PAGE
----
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Why Diets Fail

Question of the day: what does the term “dieting” conjure up for you? Anecdotes, laughs, regrets, frustration, anxiety? I bet there’s quite a collection of stories to be told. When I think of diets, I think it’s common to think deprivation – of calories, of real food, of satisfaction, of enjoyment, of peace of mind. And that’s how it generally goes in our culture, isn’t it? We diet, we end the diet, we go back on the diet because either it didn’t work the first time or it did but then we fell right back down the same hole again. So, we keep playing the same game of deprivation, white-knuckling it until we get to that glorious sham of an “endpoint,” what I would call the “and they lived happily ever after” conclusion delusion. From a maybe more humorous angle, I think of deprivation dieting as an extended version of the mental game, “don’t think of a elephant.” Gee, what’s the first and most predominant thing you’re going to think of? How much determination and energy is it going to take to not think of the elephant 40 times per day? How about just forgoing the game altogether? Just eat the elephant already.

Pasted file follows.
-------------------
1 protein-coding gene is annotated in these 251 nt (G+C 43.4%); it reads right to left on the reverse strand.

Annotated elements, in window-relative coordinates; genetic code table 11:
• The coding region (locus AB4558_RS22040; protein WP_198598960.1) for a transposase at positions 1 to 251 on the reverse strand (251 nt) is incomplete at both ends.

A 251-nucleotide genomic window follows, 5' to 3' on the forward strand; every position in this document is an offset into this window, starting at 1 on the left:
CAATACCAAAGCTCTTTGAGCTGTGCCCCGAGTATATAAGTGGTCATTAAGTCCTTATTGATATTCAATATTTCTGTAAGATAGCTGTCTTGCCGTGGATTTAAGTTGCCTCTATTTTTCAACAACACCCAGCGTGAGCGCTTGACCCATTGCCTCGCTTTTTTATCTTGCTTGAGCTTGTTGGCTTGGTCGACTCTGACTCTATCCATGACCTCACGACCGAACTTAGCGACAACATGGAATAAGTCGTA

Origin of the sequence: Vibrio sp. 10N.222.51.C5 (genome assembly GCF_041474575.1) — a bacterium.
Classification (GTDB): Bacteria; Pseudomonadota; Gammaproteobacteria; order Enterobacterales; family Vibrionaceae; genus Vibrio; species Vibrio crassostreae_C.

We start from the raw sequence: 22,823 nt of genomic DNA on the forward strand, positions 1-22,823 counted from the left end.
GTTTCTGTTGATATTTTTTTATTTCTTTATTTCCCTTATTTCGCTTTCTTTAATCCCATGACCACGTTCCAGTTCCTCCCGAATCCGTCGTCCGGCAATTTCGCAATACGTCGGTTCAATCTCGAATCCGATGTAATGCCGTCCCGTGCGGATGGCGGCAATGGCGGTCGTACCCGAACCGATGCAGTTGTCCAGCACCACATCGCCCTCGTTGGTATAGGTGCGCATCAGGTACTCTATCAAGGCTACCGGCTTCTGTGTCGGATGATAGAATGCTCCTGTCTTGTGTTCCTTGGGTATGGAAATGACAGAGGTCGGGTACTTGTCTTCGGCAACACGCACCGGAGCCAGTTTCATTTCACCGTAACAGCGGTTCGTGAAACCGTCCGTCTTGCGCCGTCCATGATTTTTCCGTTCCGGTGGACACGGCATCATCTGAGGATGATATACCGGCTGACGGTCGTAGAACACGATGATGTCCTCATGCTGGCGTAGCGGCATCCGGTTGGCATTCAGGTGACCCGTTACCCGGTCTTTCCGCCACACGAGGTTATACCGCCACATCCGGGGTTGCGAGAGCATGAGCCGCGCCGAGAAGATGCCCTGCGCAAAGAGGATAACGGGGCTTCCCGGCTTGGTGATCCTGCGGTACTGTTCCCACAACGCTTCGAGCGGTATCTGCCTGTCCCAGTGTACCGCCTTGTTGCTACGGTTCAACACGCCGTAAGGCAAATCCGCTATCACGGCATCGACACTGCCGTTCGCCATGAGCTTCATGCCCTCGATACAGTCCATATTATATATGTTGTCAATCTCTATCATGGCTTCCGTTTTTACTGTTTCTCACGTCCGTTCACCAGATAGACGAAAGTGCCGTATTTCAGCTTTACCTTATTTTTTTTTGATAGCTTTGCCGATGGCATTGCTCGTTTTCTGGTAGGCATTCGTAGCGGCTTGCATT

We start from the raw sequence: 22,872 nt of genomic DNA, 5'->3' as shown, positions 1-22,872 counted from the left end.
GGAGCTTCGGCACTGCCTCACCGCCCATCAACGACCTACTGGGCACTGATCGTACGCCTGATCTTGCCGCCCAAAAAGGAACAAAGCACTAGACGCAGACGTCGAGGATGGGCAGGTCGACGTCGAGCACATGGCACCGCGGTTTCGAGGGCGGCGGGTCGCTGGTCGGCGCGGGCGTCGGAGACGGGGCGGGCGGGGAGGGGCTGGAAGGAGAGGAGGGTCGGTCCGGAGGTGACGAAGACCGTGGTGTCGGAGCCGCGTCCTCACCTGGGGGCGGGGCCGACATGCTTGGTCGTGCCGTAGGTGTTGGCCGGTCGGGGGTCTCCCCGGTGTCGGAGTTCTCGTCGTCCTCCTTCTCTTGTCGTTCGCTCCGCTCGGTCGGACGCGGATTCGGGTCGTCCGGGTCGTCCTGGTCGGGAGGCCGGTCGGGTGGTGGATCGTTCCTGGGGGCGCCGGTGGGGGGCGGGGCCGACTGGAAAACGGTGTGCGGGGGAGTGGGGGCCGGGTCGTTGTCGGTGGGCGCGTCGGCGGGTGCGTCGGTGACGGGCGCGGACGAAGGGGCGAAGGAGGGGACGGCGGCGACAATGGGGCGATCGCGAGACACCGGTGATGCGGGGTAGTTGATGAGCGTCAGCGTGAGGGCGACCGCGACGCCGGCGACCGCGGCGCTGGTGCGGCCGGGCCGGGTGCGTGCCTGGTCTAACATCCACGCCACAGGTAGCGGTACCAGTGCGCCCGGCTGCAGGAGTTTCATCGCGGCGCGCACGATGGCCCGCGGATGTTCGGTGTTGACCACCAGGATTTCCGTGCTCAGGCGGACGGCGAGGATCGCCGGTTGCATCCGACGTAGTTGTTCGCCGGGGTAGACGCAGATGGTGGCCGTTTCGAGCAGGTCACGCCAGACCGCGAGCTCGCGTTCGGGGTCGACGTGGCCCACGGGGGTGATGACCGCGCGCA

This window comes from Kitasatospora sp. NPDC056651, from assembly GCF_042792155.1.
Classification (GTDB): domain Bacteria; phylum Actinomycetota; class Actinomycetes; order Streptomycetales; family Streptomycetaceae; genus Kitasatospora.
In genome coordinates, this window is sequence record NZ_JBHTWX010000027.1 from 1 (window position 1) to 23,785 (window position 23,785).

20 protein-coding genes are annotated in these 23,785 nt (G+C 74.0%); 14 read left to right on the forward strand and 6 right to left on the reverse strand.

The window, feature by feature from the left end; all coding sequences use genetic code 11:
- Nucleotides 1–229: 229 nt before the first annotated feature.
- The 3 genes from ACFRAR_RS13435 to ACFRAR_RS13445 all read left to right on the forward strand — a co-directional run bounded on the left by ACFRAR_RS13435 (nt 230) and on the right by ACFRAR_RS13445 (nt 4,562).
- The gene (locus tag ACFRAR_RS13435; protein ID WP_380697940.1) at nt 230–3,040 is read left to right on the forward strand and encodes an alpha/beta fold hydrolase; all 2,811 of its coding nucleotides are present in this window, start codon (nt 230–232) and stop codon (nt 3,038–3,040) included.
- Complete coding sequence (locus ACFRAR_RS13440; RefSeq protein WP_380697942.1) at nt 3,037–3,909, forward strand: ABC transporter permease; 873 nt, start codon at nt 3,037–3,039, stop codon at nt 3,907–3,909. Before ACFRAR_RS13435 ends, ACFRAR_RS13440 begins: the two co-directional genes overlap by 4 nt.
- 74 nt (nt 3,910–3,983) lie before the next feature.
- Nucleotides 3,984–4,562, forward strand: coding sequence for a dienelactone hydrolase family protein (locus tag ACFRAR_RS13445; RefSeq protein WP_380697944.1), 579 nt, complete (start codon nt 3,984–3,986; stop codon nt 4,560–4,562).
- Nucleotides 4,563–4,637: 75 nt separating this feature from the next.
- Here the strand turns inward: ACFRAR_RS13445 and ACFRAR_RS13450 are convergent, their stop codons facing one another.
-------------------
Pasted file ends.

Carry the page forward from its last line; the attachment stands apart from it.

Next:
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Embracing IMF: 10 Strategies for Practicing Intermittent Media Fasting

These days most people have heard of the “media diet” concept. The idea is, of course, that we we partake of media sources too much, too often every single day. The result? We’re informationally bloated – mostly with junk media, the kind of stories and drama that will suck up every existing piece of serenity in our lives and have us going back for more. Whether it’s our smart phones, our tablets, our laptops, our T.V.s or Wii console, we can’t seem to let them be. As a result, we suffer the psychological, social and – as I wrote about last week – physiological consequences of this contemporary hobby horse.